With only three performances during their flying visit, London Classic Theatre’s all-too-brief tenure at The Kings was sadly under-supported on opening night.
A pity, because their version of Alan Ayckbourn’s Absent Friends had much to recommend it.
Ayckbourn’s comedy is of the blackest, rooted deeply in intolerance, misunderstanding and pain and much depends on the audience’s toes-curled-tightly discomfort at the onstage goings-on.
And never truer than in Absent Friends.
A group of old pals plan an afternoon tea for a long-lost friend whose fiancée has died. All good so far. But the sextet are plagued by secrets, jealousies and frustrations, driving the action and leading to a brilliant comedy of embarrassment.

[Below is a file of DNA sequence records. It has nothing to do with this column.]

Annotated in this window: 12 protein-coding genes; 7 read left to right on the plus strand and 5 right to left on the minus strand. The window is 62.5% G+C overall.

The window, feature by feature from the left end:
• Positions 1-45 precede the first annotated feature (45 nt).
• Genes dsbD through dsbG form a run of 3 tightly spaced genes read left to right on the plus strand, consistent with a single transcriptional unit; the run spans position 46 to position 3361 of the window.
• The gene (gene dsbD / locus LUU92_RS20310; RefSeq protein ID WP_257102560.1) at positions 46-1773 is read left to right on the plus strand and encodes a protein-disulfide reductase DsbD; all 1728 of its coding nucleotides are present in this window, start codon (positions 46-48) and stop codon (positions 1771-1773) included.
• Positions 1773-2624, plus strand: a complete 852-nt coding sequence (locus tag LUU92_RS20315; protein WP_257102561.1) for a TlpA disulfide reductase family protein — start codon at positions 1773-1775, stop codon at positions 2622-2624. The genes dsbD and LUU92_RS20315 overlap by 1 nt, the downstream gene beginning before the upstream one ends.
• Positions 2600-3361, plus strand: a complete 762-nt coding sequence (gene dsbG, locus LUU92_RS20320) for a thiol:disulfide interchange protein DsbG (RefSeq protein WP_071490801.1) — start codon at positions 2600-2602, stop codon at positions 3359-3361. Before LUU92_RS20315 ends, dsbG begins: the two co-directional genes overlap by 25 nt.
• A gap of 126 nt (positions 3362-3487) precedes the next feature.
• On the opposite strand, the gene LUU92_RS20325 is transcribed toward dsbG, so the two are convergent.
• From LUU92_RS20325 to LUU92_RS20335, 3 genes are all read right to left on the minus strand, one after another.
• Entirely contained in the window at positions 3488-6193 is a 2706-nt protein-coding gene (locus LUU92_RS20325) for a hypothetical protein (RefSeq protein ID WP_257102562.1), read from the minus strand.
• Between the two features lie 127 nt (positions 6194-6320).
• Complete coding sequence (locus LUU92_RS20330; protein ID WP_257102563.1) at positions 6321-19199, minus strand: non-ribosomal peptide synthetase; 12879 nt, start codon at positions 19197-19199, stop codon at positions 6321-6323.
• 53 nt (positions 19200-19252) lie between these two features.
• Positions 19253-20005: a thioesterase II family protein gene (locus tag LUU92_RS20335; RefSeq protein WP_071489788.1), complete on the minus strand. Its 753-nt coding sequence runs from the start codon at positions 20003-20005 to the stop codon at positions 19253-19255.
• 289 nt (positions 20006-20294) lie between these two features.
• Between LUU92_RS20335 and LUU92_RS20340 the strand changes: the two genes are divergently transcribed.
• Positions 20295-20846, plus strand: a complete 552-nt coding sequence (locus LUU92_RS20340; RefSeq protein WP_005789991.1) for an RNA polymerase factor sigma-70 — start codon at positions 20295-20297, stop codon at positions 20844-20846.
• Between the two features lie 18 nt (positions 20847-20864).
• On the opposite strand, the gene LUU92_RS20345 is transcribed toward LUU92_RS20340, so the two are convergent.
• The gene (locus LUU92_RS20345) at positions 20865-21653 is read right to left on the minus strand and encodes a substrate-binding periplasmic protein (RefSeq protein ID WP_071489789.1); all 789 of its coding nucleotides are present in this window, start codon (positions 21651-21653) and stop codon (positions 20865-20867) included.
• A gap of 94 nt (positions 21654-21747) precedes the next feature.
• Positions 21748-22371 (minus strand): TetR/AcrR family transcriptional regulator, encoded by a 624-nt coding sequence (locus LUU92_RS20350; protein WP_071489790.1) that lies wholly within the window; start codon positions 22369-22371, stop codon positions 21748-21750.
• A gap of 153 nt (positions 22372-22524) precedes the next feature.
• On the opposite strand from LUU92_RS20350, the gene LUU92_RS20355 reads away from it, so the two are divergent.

Top marks to Alice Selwyn as Marge, whose grasp of Ayckbourn’s stylised version of everyday speech was superb. Ashley Cook does sterling work as Colin, the returning friend, and Catherine Harvey (Diana) and John Dorney (John) are on very good form.
Kathryn Ritchie tackles the monosyllabic Evelyn with a bit too much anger for a character who clearly couldn’t care less about anything and Kevin Drury as Paul never quite convinces.
We’re lucky to get this quality of touring professional theatre and we really should support it more.